Ramya Nambessan: in a digital space, I can use my creative freedom to create the best art possible

She has been the voice behind some memorable hits such as Ande Londe, Muthuchippi Poloru and Vijana Surabhi in Malayalam movies. And now Ramya Nambessan You are ready to explore your artistic talents even more through digital space, and the first adventure in that direction is your last independent single Kuhuku , from the Kambala pattu of the indigenous peoples of Wayanad. Ramya tells us about the song, why it is important for artists to explore the digital space and more.

How did this initiative of Ramya Nambessan Encore start?

I always thought about having a digital space, but I didn't know how to do it. That was when I went to Wayanad with friends and had the opportunity to meet the natives there. We had the opportunity to listen to his Kambala pattu, which is based on his folklore and way of life. This is how we had the idea of ​​turning it into a song. Sudeep Palanad is the composer and Shruthi Namboodiri created all the content. When everything went well, we thought we would visualize it and that's how cinematographer Neil D’Cunha joined.

The main reason is to show how artistically I can portray myself in this space; how can I register as an independent artist through my songs, dances or short films. I think an artist is socially responsible and I want to use the platform to talk about these issues and promote independent art forms.

How has the feedback been, especially because Kuhuku’s a folk song?

Initially we were worried because when you take a song from a community and recreate it, there is a sensitive element in it. But people received it well and everyone was happy to have brought that song to the public. They loved the lyrics, and many have also asked for the lyric video to know the words and what it meant.

When dating an independent song, you must have had many entries. Could you tell us about the process?

It was the same when I did the song, Ande Londe in the movie Ivan Megharoopan in 2012. Even now, many people don't know what their lyrics mean. When you are singing a colloquial song, you are experimenting by default. He worries if it will work or not, or how he will visualize it. It is a delicate process and that included everyone in my team. I am very grateful to Shruthi and my cinematographer Neil because we had to finish all the shooting in one day and there were many obstacles, including rain. We knew we didn't want to lose the essence of the song because of the images, but at the same time the elements of the weather were against us.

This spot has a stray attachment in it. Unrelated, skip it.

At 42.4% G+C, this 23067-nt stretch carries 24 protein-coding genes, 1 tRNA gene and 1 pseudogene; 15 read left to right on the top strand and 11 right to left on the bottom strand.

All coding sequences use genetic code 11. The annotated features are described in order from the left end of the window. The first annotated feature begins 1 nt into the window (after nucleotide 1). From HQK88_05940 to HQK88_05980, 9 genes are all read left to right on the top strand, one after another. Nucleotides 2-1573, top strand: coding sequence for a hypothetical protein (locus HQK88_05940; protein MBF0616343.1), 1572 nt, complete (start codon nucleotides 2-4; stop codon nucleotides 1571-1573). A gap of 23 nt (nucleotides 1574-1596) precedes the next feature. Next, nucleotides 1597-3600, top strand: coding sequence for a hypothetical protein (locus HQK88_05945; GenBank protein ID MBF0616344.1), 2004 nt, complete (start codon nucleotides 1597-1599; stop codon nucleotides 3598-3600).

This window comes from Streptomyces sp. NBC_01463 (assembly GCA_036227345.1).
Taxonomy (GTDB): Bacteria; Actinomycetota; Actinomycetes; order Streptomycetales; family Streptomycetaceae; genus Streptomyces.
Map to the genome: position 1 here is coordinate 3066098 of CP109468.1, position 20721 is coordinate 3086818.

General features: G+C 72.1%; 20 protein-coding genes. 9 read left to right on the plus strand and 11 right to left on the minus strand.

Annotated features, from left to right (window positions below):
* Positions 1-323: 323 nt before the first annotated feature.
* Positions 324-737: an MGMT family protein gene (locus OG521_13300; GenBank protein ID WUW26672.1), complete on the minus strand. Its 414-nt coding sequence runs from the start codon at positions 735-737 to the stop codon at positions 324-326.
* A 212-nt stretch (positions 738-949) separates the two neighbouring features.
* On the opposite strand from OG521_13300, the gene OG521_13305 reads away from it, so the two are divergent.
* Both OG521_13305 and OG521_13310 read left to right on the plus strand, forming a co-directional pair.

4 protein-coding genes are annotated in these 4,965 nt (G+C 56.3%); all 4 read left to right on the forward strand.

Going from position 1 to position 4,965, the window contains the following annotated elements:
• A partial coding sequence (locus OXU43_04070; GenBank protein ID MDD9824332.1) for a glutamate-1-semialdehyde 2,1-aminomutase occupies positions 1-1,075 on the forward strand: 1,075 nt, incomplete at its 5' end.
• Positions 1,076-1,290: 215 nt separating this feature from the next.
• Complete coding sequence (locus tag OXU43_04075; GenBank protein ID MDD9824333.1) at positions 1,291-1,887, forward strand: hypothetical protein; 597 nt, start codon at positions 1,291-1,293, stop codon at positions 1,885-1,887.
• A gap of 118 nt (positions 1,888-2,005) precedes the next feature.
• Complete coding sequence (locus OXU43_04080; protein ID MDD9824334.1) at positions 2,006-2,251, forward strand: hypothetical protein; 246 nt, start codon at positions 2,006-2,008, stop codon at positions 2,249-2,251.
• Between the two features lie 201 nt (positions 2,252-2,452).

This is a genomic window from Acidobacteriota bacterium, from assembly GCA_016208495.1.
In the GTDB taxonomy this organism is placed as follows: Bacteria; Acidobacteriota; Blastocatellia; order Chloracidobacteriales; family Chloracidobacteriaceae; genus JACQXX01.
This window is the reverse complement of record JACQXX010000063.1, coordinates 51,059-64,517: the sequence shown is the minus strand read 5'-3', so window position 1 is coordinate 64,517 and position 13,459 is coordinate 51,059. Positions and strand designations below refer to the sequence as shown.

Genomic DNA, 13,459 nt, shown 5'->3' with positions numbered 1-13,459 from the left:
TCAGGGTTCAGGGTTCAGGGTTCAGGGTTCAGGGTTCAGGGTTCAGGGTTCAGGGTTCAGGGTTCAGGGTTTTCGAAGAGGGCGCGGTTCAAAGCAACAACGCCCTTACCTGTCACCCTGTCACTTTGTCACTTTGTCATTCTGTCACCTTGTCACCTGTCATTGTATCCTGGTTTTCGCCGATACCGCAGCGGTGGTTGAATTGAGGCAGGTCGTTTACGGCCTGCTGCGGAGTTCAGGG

I also produced the song, so I had that tension while acting on it. I was constantly aware that we had to finish filming at 9 p.m. So it was a learning process. At the same time, it was important for us that when we didn't want to hurt the feelings of the community when we released the song. We composed and visualized the track, taking this into account.

How important is it for an artist now also to be commercialized in the digital space?

I think that anyone who can influence people should use space. There are people who listen to us if we can provide them with a good art and, through that art, transmit socially relevant messages. As an artist, it is a space where we can explore ourselves. In the cinema, there are so many instructions that you should follow while acting. But in this space, I can use my creative freedom and my individuality to create the best possible art. I think that all artists should take this initiative and only when there is competition, we get good art. It is a challenging process because every day people expect better content. It forces us to be alert all the time. As far as I am concerned, I have accepted that challenge and that is what gives me the energy to live.

What is happening in terms of movies?

He had sung a song in the Underworld of Asif Ali for composers Neha Nair and Yakzan Gary Pereira. I am also part of Midhun Manuel Thomas ’Anjaam Pathiraa. In Tamil, I have about six films, including those by Prabhudheva and Vijay Antony.

Do you have time to practice music in the middle of the performance schedule?

You must devote time to music. Now I am training with a teacher and every time I have time, I practice. Also, every time there is a recording session, I try to go prepared. Because I am also acting, my schedules often do not allow me to practice music religiously, but I try to do it for a few minutes every day.